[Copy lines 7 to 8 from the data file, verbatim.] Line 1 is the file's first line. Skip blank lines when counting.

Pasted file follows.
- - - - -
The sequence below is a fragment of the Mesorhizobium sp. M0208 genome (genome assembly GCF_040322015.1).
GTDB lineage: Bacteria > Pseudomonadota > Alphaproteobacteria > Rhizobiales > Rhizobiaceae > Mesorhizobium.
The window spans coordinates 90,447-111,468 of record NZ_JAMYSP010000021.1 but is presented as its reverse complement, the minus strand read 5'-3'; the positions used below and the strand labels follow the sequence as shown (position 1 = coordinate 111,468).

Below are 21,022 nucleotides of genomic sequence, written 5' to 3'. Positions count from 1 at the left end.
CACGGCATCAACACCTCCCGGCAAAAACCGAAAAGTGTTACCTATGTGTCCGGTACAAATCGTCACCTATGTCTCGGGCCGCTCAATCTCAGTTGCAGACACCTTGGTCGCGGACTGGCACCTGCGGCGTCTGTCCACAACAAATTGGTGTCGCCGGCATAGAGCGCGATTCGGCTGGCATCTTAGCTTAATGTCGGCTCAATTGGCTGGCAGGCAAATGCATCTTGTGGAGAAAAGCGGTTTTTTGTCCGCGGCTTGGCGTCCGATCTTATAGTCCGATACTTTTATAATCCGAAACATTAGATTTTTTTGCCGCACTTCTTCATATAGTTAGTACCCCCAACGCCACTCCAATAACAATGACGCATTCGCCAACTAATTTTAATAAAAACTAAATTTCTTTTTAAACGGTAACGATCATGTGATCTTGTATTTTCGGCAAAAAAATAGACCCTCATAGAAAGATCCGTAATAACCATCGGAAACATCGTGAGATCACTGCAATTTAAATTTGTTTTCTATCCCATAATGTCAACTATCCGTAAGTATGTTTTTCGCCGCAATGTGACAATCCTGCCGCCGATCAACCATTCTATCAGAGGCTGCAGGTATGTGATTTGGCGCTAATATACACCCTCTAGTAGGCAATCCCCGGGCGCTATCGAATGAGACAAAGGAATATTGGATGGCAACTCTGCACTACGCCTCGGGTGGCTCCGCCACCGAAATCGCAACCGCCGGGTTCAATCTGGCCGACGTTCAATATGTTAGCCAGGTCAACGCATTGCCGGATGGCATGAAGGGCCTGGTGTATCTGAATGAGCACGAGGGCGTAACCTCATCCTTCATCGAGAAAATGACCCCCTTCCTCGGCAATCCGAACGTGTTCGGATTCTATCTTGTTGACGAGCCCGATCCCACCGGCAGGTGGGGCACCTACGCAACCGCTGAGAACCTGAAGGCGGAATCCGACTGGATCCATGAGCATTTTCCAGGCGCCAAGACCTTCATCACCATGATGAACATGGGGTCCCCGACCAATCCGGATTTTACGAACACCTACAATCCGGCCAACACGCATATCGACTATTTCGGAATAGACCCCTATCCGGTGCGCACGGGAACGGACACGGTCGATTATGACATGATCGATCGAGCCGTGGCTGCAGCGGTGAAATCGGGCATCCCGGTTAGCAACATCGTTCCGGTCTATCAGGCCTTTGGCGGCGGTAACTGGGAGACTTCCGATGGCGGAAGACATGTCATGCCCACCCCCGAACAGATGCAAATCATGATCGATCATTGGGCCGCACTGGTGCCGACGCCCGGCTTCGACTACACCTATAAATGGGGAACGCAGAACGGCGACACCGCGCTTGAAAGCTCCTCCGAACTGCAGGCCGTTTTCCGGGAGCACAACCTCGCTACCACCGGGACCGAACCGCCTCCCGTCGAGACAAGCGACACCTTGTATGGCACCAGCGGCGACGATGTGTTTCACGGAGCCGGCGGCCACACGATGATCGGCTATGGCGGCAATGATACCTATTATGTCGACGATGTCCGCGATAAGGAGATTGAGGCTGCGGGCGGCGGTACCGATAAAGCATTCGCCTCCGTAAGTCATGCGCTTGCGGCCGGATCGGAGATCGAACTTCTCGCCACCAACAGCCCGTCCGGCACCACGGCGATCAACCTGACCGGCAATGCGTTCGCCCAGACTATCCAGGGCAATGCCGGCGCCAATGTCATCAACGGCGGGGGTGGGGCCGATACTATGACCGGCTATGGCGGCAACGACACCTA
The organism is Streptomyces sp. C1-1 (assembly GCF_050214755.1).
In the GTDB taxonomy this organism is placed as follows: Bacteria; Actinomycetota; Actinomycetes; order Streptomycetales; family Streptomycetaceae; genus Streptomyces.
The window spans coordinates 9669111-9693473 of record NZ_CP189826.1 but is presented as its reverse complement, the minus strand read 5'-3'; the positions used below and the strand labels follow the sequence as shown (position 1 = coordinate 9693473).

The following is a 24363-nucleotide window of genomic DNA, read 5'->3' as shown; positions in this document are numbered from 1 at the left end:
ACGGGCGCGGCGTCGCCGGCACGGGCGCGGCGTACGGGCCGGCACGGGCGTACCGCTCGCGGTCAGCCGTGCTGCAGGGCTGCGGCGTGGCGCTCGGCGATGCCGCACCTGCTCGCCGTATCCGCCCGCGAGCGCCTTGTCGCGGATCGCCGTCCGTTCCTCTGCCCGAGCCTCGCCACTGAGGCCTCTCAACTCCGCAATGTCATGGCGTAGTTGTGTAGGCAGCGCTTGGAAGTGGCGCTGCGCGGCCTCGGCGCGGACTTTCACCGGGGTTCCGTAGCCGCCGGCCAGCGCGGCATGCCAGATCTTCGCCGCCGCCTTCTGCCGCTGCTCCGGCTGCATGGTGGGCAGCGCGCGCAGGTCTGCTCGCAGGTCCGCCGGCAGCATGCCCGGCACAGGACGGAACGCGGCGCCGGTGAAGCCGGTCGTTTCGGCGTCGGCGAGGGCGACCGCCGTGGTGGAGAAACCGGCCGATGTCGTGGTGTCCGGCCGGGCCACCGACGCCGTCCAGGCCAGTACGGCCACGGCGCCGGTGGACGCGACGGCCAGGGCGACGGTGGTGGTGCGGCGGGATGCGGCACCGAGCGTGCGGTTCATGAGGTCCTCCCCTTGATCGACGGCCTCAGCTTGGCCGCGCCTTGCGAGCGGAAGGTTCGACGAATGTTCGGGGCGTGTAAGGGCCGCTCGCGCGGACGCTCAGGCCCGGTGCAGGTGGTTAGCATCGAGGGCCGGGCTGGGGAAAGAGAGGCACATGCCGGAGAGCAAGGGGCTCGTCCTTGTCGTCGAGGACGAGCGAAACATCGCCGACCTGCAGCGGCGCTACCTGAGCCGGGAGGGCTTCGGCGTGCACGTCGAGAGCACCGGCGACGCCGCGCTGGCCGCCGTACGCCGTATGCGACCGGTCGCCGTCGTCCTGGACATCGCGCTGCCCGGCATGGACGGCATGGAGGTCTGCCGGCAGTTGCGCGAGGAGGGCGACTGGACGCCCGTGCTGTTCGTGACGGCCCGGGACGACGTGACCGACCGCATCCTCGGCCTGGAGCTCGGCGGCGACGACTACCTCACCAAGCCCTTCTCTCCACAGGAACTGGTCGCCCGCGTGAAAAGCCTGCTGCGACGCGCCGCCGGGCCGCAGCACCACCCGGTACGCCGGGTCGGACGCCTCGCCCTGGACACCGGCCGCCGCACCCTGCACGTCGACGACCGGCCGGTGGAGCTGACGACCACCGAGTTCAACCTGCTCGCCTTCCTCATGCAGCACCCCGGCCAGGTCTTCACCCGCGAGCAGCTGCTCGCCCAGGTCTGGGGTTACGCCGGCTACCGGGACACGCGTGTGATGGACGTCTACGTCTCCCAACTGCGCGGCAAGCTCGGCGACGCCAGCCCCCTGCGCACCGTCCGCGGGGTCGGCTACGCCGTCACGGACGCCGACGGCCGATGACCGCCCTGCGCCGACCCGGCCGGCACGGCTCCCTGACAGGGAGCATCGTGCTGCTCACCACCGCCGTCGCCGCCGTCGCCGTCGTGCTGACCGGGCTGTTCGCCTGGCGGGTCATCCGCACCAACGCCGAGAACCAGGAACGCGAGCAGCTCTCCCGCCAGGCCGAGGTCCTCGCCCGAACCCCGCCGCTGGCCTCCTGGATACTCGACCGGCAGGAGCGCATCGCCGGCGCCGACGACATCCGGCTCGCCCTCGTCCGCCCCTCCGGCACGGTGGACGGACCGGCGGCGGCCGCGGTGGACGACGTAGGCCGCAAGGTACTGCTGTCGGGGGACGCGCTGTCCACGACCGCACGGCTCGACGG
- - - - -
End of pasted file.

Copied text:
In the GTDB taxonomy this organism is placed as follows: Bacteria; Actinomycetota; Actinomycetes; order Streptomycetales; family Streptomycetaceae; genus Streptomyces.
The window spans coordinates 9669111-9693473 of record NZ_CP189826.1 but is presented as its reverse complement, the minus strand read 5'-3'; the positions used below and the strand labels follow the sequence as shown (position 1 = coordinate 9693473).